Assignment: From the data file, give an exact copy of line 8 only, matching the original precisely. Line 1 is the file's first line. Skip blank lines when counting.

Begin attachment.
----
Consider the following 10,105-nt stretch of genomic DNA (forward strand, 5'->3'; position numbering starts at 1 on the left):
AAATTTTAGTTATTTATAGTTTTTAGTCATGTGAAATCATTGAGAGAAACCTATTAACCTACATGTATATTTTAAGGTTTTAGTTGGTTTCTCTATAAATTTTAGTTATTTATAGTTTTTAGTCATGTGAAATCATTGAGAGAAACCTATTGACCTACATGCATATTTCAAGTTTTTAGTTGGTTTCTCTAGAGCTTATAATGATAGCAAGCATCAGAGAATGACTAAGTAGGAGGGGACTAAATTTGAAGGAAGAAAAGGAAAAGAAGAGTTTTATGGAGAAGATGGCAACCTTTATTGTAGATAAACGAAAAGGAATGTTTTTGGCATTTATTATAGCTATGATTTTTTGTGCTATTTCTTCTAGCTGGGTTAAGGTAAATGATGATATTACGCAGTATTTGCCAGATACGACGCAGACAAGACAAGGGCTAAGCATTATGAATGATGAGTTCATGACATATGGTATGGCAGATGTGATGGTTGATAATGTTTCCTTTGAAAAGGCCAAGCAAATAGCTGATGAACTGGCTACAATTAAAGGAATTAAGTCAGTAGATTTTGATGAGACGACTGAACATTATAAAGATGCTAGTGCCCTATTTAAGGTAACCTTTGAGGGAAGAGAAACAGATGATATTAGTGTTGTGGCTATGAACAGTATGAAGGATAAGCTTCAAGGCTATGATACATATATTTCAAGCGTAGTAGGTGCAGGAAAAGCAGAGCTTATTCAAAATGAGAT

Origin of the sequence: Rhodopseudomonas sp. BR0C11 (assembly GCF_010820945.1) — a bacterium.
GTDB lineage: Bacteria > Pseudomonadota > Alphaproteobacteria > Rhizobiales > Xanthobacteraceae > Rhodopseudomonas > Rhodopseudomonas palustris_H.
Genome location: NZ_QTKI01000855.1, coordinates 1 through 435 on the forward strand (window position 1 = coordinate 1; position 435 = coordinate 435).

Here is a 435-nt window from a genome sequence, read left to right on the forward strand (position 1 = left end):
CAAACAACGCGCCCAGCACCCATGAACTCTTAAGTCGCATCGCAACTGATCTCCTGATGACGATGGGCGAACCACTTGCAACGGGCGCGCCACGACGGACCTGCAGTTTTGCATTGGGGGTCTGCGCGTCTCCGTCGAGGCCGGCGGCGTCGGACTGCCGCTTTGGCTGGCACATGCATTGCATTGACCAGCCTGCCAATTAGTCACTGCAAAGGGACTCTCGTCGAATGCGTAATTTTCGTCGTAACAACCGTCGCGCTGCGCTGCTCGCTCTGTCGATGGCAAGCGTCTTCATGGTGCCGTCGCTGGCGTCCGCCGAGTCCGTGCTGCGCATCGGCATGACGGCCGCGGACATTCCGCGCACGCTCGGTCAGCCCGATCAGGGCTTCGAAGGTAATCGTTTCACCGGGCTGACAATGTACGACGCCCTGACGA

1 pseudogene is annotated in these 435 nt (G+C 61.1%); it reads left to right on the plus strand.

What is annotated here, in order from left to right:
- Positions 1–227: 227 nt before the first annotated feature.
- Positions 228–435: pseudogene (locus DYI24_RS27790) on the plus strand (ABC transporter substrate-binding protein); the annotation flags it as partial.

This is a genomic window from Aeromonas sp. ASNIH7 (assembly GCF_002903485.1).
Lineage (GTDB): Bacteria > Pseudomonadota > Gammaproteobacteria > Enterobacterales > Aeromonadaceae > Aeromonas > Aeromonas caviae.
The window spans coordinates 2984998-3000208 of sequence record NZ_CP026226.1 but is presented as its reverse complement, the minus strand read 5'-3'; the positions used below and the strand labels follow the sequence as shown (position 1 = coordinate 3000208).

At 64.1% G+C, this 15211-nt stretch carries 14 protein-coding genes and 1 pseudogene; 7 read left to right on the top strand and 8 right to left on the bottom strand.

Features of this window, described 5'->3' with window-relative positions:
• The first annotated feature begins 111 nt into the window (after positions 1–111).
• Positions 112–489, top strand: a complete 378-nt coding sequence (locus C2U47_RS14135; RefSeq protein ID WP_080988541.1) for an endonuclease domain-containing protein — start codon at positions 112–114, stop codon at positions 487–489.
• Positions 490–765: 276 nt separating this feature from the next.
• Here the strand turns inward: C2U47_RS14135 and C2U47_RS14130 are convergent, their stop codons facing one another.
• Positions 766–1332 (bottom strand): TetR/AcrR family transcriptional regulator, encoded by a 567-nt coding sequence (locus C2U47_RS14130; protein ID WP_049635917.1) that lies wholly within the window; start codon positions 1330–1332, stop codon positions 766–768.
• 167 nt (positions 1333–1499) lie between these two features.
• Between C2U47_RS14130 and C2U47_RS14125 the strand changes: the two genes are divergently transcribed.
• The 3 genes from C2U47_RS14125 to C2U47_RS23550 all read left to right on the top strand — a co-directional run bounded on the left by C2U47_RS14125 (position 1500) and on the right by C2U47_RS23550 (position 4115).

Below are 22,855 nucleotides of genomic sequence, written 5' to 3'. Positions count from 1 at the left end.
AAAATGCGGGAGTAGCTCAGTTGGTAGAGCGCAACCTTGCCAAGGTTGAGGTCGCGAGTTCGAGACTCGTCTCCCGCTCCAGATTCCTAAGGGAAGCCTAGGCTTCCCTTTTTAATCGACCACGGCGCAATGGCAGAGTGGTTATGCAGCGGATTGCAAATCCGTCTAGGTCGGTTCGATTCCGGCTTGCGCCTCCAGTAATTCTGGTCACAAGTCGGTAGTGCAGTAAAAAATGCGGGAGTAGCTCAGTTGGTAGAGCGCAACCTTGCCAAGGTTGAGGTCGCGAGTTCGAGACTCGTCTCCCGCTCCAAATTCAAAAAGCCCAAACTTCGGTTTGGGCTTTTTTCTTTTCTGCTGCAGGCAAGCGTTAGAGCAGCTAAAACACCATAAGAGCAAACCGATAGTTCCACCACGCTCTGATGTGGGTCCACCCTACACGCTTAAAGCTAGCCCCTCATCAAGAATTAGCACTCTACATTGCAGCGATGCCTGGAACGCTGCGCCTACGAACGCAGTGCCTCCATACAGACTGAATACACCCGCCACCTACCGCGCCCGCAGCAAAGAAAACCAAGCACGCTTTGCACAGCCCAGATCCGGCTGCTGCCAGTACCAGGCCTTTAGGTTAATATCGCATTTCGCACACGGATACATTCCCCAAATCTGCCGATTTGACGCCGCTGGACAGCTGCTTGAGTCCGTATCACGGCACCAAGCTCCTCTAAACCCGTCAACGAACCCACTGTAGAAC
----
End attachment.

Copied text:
1 pseudogene is annotated in these 435 nt (G+C 61.1%); it reads left to right on the plus strand.